# Bijective, surjective, injective functions

• Aug 27th 2013, 04:15 AM
Paze
Bijective, surjective, injective functions
A General Function points from each member of "A" to a member of "B".

To be a function you never have one "A" pointing to more than one "B", so one-to-many is not OK in a function (as you would have something like "f(x) = 7 or 9")

Injective, Surjective and Bijective

What about a circle? Is that not a function? If not, why?
• Aug 27th 2013, 05:45 AM
topsquark
Re: Bijective, surjective, injective functions
Quote:

Originally Posted by Paze
A General Function points from each member of "A" to a member of "B".

To be a function you never have one "A" pointing to more than one "B", so one-to-many is not OK in a function (as you would have something like "f(x) = 7 or 9")

Injective, Surjective and Bijective

What about a circle? Is that not a function? If not, why?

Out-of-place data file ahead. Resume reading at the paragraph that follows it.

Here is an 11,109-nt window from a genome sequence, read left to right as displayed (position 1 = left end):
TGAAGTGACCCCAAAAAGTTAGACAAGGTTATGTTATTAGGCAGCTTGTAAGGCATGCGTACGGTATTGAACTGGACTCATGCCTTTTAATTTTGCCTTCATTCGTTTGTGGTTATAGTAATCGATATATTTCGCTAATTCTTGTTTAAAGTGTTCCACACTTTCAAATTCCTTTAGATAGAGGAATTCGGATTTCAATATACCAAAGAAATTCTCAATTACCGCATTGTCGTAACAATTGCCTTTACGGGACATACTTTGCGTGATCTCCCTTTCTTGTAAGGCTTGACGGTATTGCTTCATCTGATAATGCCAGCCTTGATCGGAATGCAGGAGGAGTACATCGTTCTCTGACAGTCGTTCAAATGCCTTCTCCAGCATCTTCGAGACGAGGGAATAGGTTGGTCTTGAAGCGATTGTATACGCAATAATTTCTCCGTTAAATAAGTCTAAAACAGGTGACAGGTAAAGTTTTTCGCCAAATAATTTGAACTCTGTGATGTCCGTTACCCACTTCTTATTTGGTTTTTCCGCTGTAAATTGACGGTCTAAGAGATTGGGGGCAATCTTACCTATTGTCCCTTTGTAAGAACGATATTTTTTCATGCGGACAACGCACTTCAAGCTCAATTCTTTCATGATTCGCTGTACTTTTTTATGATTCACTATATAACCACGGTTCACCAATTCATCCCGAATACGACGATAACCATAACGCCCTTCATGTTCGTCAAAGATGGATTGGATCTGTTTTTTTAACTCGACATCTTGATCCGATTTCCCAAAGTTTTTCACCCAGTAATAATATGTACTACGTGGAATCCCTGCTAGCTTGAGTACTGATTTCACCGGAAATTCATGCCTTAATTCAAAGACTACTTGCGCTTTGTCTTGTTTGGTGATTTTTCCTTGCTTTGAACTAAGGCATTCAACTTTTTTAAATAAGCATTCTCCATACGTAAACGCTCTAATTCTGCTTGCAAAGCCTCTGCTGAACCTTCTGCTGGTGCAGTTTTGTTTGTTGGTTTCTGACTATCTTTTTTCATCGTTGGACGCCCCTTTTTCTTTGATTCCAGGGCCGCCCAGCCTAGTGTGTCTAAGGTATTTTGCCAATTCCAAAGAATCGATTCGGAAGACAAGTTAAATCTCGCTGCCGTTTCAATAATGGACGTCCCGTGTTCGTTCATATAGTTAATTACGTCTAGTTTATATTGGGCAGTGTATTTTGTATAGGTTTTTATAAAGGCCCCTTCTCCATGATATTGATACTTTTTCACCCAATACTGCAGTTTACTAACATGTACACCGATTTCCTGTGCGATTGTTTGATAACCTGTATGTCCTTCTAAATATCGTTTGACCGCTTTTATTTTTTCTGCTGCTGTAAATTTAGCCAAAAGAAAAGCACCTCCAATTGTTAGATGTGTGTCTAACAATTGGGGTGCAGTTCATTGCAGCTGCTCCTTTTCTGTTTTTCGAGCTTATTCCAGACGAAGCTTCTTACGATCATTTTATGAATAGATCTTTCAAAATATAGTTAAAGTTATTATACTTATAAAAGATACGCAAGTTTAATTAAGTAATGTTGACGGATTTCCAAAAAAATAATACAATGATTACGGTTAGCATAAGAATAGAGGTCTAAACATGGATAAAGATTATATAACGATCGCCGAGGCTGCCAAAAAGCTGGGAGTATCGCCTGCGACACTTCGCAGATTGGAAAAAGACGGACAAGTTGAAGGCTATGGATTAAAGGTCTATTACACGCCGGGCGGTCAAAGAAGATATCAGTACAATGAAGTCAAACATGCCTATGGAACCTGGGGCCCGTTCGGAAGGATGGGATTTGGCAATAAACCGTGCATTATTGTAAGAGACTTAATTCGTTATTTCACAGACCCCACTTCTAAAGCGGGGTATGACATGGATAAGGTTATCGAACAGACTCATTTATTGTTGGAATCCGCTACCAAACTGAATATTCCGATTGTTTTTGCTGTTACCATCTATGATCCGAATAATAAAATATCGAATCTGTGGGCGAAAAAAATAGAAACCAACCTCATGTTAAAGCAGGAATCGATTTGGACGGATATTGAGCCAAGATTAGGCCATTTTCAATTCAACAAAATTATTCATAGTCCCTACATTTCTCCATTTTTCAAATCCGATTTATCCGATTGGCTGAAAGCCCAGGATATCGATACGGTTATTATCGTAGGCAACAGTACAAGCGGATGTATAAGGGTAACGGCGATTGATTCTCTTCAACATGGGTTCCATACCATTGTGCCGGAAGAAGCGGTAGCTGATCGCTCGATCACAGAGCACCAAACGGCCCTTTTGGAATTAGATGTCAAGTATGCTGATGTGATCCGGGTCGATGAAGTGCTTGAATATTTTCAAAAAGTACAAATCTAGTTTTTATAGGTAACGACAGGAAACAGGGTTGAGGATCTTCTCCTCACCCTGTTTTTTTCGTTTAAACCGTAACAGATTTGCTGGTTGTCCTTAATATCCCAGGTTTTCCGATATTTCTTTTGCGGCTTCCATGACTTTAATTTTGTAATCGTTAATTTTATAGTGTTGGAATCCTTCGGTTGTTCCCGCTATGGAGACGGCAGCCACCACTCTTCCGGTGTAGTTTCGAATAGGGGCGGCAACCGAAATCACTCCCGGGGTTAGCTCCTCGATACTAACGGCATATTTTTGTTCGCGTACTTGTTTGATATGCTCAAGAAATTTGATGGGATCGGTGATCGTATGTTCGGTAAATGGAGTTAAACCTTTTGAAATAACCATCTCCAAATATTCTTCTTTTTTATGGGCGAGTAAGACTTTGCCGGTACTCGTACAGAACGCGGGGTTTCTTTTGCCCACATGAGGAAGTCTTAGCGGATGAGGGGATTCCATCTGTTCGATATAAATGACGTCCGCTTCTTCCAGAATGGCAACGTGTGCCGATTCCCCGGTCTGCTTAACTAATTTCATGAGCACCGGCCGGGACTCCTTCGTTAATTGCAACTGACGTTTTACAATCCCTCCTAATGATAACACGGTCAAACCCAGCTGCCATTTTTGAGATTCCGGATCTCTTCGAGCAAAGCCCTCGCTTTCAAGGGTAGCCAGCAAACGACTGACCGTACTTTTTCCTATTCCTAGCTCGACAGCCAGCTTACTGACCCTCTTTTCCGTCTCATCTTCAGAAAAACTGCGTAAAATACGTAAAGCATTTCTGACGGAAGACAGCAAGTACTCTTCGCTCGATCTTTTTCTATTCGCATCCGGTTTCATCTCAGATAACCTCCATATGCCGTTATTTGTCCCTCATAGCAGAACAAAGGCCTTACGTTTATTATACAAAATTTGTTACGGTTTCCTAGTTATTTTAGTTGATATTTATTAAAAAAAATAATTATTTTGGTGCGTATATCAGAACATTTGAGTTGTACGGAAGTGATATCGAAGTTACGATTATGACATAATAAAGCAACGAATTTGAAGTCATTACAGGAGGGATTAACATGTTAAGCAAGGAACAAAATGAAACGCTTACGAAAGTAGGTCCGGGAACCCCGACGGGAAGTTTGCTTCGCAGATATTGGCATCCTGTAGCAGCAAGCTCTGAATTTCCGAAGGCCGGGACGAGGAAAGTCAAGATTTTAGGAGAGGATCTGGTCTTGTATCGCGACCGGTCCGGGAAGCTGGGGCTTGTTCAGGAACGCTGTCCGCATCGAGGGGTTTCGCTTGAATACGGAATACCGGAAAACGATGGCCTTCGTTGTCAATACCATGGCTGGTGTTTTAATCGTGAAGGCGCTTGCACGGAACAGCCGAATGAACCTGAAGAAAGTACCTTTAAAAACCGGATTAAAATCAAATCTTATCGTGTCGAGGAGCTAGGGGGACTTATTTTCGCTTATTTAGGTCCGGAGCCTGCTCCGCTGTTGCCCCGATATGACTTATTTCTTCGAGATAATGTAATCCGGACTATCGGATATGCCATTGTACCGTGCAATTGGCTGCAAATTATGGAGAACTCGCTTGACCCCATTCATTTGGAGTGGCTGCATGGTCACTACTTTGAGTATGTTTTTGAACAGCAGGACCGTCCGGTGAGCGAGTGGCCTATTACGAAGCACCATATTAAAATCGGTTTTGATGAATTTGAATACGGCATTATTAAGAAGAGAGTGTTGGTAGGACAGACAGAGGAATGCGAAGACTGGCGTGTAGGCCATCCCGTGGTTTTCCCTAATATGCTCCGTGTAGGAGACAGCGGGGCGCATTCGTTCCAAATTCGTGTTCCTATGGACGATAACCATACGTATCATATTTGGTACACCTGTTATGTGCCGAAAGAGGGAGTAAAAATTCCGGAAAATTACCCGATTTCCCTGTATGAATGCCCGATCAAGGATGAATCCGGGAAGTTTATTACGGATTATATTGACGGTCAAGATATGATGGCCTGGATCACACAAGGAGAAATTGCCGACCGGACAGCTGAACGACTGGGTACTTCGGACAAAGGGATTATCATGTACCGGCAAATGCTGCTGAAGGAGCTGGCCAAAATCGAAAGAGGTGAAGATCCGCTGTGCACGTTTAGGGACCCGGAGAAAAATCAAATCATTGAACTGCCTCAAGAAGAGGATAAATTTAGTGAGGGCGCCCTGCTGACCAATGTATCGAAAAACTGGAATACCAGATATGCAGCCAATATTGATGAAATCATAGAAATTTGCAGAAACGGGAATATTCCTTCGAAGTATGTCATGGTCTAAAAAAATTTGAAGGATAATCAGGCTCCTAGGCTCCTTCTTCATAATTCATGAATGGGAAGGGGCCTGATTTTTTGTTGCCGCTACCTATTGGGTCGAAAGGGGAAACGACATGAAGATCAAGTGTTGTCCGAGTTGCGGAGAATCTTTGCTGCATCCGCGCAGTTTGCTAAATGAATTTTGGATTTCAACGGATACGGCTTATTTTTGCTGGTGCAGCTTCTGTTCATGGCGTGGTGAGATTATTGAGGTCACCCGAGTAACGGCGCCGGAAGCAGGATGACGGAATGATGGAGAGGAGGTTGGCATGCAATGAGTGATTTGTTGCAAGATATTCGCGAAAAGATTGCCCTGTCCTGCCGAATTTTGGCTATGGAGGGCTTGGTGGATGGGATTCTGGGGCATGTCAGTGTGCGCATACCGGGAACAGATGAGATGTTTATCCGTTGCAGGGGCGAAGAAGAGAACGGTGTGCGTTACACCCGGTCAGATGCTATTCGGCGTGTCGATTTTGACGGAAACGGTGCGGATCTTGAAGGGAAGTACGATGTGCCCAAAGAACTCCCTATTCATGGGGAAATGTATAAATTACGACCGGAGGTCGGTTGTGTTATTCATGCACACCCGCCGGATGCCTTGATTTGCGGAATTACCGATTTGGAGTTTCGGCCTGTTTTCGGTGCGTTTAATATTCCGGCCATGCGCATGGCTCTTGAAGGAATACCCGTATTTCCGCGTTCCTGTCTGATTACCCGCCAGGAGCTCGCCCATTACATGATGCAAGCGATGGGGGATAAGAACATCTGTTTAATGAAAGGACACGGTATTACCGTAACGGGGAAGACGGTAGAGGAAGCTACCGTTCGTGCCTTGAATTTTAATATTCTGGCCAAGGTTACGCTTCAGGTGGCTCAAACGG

Use the vertical line test.

-Dan
• Aug 27th 2013, 06:02 AM
Paze
Re: Bijective, surjective, injective functions
Quote:

Originally Posted by topsquark
Use the vertical line test.

-Dan

Thank you. What is the difference between the vertical and the horizontal line test?
• Aug 27th 2013, 06:36 AM
Plato
Re: Bijective, surjective, injective functions
Quote:

Originally Posted by Paze
Thank you. What is the difference between the vertical and the horizontal line test?

Learn the actual definition of function.
The statement that $\displaystyle f:A\to B$ is a function from A to B means:
$\displaystyle \\ \bullet~f\subset A\times B \\ \bullet~A=\text{Dom}(f)\\ \bullet~\text{no two pairs in }f\text{ have the same first term.}$ That last bullet-point is the vertical line test.

Here are some special properties of some functions.
If $\displaystyle \text{Img}(f)=B$ then the function is surjective.

If $\displaystyle \text{no two pairs in }f\text{ have the same second term.}$ then the function is injective.( that is also known as the horizontal line test.)